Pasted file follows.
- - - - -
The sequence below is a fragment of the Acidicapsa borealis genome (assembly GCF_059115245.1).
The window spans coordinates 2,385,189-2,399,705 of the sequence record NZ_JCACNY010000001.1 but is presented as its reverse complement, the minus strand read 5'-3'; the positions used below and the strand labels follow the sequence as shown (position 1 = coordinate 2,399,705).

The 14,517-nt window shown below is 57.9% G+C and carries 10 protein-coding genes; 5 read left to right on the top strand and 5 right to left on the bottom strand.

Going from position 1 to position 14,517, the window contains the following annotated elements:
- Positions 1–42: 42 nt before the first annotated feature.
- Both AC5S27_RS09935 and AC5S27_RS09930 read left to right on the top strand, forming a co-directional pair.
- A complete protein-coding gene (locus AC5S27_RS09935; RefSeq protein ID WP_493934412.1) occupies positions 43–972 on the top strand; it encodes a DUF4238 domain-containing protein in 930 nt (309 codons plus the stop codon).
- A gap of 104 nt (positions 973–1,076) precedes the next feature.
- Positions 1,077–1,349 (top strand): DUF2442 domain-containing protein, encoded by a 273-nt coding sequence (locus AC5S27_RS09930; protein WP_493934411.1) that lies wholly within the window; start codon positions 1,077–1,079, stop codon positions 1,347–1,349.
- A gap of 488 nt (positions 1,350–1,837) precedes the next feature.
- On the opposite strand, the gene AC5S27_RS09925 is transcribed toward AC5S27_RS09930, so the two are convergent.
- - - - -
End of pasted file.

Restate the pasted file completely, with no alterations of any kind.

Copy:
The sequence below is a fragment of the Acidicapsa borealis genome (assembly GCF_059115245.1).
The window spans coordinates 2,385,189-2,399,705 of the sequence record NZ_JCACNY010000001.1 but is presented as its reverse complement, the minus strand read 5'-3'; the positions used below and the strand labels follow the sequence as shown (position 1 = coordinate 2,399,705).

The 14,517-nt window shown below is 57.9% G+C and carries 10 protein-coding genes; 5 read left to right on the top strand and 5 right to left on the bottom strand.

Going from position 1 to position 14,517, the window contains the following annotated elements:
- Positions 1–42: 42 nt before the first annotated feature.
- Both AC5S27_RS09935 and AC5S27_RS09930 read left to right on the top strand, forming a co-directional pair.
- A complete protein-coding gene (locus AC5S27_RS09935; RefSeq protein ID WP_493934412.1) occupies positions 43–972 on the top strand; it encodes a DUF4238 domain-containing protein in 930 nt (309 codons plus the stop codon).
- A gap of 104 nt (positions 973–1,076) precedes the next feature.
- Positions 1,077–1,349 (top strand): DUF2442 domain-containing protein, encoded by a 273-nt coding sequence (locus AC5S27_RS09930; protein WP_493934411.1) that lies wholly within the window; start codon positions 1,077–1,079, stop codon positions 1,347–1,349.
- A gap of 488 nt (positions 1,350–1,837) precedes the next feature.
- On the opposite strand, the gene AC5S27_RS09925 is transcribed toward AC5S27_RS09930, so the two are convergent.